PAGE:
Many European gas fuelled plants now have to operate at a significantly reduced capacity. To enable it to receive and store the new supply of US ethane, Grangemouth has over the past five years undergone a major infrastructural upgrade, including a new import terminal and a cryogenic tank capable of storing up to 30,000 tonnes of liquid ethane.
The new source will also help other Scottish companies that need the same raw materials. Indeed, an agreement whereby North Sea gas was piped from the Fife ethylene plant at Mossmorran to Grangemouth has now effectively been reversed. As of 2017, ethane will be sent instead from Grangemouth for use at the Mossmorran Natural Gas Liquids (NGL) fractionation plant.
‘New generation’ vessels
But none of this would have been possible without a new generation of ethane carriers. INEOS’ 200m long, specially designed vessels, each with a cargo capacity of 27,500 m3, incorporate some radical new features. They are longer and thinner than other carriers, enabling them to carry large amounts of cargo while still being capable of squeezing into tight waterways.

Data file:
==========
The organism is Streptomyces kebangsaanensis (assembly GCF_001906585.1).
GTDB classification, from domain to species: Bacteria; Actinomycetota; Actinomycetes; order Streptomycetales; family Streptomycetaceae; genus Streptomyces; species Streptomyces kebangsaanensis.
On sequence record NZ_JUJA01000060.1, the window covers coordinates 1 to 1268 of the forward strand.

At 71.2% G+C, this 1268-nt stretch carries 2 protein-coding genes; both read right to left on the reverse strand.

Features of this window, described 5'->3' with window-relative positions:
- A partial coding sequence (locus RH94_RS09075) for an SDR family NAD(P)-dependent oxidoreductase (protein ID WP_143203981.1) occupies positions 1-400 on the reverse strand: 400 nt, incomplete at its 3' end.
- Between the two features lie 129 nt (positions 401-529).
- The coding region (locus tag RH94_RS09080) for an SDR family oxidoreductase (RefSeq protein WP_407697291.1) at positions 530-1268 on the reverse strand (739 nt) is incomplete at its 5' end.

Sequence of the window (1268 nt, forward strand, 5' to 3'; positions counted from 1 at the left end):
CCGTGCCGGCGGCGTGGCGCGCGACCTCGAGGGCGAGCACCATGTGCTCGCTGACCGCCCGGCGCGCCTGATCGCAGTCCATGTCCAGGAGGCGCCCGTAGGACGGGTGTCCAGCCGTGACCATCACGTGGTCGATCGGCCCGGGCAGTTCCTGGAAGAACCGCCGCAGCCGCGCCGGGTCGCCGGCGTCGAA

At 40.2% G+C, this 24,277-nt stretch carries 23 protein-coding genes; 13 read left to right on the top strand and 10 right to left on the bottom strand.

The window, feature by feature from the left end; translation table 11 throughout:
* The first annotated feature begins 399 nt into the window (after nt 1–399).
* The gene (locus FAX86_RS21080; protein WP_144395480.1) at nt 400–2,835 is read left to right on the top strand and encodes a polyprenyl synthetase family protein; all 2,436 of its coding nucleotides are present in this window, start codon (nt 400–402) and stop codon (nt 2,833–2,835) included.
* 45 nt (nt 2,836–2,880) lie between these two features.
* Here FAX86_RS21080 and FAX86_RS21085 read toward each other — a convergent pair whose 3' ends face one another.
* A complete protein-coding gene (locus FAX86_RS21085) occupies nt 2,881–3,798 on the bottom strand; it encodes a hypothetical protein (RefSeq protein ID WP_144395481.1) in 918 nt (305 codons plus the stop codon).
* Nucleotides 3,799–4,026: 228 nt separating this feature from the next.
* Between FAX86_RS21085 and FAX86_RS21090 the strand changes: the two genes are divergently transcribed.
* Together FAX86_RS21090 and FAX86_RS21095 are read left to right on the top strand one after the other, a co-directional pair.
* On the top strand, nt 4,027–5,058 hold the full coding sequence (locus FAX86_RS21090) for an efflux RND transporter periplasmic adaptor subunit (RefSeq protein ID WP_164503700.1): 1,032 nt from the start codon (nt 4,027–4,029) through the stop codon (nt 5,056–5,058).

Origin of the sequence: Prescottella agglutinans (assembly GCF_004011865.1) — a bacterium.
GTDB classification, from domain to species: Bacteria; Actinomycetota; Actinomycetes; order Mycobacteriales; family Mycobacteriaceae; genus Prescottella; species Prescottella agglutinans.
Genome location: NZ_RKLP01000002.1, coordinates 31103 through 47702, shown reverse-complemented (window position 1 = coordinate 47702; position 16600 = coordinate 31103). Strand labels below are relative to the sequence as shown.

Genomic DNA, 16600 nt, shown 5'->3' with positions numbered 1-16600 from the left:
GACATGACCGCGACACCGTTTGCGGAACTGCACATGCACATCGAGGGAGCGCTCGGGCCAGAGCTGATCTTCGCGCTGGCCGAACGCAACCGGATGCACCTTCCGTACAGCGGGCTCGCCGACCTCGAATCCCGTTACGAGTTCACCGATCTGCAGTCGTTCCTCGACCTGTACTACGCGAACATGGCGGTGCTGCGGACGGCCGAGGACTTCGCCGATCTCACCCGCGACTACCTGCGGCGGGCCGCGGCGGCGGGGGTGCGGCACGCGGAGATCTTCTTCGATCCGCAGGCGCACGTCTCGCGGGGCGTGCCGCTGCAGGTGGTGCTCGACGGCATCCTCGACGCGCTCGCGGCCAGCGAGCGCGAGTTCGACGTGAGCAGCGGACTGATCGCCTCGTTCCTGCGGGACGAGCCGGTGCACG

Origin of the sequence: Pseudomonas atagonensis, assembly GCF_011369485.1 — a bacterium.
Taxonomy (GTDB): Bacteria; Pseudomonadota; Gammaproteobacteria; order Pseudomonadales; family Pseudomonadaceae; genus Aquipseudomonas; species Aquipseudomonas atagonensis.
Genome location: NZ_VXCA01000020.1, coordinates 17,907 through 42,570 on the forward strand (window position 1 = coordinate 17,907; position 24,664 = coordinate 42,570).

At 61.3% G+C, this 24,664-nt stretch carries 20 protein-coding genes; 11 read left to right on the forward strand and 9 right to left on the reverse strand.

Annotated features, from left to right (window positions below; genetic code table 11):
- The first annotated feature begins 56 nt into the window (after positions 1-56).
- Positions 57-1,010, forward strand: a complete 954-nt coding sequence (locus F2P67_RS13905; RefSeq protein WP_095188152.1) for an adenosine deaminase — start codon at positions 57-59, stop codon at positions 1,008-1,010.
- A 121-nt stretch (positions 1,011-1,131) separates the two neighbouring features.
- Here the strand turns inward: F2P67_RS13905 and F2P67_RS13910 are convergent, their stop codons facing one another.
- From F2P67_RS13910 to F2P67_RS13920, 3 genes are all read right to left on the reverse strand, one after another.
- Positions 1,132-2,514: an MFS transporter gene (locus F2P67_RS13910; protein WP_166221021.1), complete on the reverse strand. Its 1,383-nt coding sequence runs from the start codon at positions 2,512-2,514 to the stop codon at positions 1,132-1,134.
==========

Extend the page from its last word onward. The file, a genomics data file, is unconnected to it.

The engines represent another radical design feature. The two Wärtsilä 6L50DF dual-fuel engines represent a world first in that they can run on ethane as well as conventional fuels.The ships were commissioned by INEOS, which has sunk an estimated $2bn into this project. The move follows on from the company’s groundbreaking decision in 2010 to save its Grangemouth assets – up to half of which were facing closure due to the poor availability of competitively priced raw materials and volatile fuel prices – by shipping in US ethane gas on custom built gas carrier ships. At the time, there were no ships big enough to transport the liquid ethane, so in January 2013, INEOS formed a partnership with Danish shipbuilder Evergas . HSVA designed the ships’ hull and Wärtsilä the twin engine power plant. Sinopacific Offshore & Engineering , and Sinopacific Shipbuilding Group (SSG ) were commissioned by Evergas to build the vessels.